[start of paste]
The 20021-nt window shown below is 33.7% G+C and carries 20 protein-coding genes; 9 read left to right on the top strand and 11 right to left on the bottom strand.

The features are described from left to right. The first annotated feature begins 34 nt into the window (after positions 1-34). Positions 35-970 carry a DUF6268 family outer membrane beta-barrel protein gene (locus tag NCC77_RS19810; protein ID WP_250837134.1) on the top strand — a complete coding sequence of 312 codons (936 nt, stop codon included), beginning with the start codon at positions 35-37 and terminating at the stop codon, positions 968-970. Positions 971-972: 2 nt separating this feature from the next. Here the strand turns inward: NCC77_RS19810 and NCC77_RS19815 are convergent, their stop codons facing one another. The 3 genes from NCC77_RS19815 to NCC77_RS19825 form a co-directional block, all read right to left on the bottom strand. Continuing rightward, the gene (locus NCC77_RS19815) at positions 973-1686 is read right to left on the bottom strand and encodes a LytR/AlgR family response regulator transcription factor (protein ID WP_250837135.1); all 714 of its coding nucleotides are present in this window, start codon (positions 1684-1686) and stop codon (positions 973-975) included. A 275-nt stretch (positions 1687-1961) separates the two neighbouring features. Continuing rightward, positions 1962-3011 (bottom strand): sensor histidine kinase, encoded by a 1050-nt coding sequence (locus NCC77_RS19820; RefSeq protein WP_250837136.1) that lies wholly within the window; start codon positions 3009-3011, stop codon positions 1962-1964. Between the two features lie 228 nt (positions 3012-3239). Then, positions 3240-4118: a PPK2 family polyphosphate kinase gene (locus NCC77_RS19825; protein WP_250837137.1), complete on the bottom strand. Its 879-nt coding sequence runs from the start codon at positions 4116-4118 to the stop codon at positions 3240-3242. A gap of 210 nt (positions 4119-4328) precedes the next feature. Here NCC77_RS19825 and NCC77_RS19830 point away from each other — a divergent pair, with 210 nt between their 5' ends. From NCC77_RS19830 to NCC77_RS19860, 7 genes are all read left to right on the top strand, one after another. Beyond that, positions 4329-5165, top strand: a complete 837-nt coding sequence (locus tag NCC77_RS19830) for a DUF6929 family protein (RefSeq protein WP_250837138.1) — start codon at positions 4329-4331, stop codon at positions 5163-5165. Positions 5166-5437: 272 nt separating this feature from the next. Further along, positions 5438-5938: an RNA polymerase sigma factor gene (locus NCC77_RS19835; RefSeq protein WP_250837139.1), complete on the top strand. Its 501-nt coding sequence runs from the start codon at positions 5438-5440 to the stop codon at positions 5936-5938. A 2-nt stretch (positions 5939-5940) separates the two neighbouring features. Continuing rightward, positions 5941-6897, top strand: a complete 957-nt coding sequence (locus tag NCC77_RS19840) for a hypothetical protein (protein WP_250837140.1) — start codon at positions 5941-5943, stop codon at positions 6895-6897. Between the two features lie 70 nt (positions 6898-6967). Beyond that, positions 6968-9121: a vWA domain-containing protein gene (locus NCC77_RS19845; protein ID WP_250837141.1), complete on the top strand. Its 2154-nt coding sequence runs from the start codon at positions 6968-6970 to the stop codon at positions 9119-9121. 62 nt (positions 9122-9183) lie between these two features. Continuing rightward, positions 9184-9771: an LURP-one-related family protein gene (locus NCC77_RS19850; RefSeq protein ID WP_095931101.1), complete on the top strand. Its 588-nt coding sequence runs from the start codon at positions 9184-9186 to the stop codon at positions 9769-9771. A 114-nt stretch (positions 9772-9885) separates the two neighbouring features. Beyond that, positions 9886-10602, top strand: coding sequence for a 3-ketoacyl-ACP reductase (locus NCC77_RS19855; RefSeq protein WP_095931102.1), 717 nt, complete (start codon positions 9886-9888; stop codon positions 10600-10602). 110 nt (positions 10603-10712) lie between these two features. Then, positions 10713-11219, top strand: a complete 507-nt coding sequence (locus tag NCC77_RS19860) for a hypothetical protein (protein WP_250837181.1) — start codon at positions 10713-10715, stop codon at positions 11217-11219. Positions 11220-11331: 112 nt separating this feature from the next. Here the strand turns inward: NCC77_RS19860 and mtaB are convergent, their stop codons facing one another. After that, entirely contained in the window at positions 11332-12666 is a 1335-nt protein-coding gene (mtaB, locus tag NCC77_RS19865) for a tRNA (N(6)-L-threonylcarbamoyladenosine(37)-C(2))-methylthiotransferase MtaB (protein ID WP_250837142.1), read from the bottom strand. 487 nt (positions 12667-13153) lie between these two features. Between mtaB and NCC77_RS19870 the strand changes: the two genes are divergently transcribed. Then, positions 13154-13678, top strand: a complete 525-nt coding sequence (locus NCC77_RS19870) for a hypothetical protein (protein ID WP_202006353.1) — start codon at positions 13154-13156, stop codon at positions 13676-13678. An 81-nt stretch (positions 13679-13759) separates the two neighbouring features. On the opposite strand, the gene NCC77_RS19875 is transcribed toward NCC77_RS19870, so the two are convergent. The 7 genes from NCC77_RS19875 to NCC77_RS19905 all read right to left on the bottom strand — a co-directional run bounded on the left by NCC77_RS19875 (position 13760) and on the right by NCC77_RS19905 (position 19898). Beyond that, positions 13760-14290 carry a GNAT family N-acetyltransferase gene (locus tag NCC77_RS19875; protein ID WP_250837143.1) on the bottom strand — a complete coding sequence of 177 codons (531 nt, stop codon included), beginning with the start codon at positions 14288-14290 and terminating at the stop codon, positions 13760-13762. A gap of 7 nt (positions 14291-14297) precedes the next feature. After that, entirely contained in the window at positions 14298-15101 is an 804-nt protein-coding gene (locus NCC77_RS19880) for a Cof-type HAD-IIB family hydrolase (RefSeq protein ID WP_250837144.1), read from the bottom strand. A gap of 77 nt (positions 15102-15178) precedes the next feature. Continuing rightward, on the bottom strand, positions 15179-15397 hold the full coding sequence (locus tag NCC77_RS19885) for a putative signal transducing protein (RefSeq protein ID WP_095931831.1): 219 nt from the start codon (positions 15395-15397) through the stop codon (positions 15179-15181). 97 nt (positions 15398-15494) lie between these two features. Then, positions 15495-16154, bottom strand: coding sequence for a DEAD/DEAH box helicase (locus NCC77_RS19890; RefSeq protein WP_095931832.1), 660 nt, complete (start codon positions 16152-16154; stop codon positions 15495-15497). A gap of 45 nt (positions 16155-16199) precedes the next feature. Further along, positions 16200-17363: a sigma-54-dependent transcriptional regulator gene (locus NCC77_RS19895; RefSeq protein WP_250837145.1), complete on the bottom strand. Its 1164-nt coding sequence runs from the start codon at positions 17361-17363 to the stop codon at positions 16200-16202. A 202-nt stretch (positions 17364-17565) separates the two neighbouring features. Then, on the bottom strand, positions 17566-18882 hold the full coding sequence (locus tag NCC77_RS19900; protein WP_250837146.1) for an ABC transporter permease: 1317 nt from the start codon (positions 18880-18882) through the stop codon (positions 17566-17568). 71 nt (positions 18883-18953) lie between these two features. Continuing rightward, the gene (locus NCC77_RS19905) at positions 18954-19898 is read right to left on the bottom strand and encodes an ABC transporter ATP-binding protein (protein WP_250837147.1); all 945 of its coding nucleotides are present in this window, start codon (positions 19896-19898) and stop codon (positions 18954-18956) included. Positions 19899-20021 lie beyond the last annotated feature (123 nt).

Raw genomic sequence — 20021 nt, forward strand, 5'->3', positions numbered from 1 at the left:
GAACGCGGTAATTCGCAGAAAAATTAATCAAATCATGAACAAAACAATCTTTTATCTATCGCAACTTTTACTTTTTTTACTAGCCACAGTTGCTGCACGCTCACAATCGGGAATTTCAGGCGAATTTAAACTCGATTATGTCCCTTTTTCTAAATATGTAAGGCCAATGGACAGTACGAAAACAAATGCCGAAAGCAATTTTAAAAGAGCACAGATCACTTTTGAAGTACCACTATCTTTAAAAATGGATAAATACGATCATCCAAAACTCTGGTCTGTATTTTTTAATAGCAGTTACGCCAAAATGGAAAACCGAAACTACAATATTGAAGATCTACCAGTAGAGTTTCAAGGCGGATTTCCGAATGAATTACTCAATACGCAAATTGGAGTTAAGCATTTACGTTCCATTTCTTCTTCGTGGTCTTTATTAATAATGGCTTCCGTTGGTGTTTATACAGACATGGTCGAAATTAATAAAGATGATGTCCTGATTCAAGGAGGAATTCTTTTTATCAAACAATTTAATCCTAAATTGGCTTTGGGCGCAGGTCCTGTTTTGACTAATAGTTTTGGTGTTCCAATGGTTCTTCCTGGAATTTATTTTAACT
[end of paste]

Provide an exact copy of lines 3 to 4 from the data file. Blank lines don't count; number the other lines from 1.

Raw genomic sequence — 20021 nt, forward strand, 5'->3', positions numbered from 1 at the left:
GAACGCGGTAATTCGCAGAAAAATTAATCAAATCATGAACAAAACAATCTTTTATCTATCGCAACTTTTACTTTTTTTACTAGCCACAGTTGCTGCACGCTCACAATCGGGAATTTCAGGCGAATTTAAACTCGATTATGTCCCTTTTTCTAAATATGTAAGGCCAATGGACAGTACGAAAACAAATGCCGAAAGCAATTTTAAAAGAGCACAGATCACTTTTGAAGTACCACTATCTTTAAAAATGGATAAATACGATCATCCAAAACTCTGGTCTGTATTTTTTAATAGCAGTTACGCCAAAATGGAAAACCGAAACTACAATATTGAAGATCTACCAGTAGAGTTTCAAGGCGGATTTCCGAATGAATTACTCAATACGCAAATTGGAGTTAAGCATTTACGTTCCATTTCTTCTTCGTGGTCTTTATTAATAATGGCTTCCGTTGGTGTTTATACAGACATGGTCGAAATTAATAAAGATGATGTCCTGATTCAAGGAGGAATTCTTTTTATCAAACAATTTAATCCTAAATTGGCTTTGGGCGCAGGTCCTGTTTTGACTAATAGTTTTGGTGTTCCAATGGTTCTTCCTGGAATTTATTTTAACT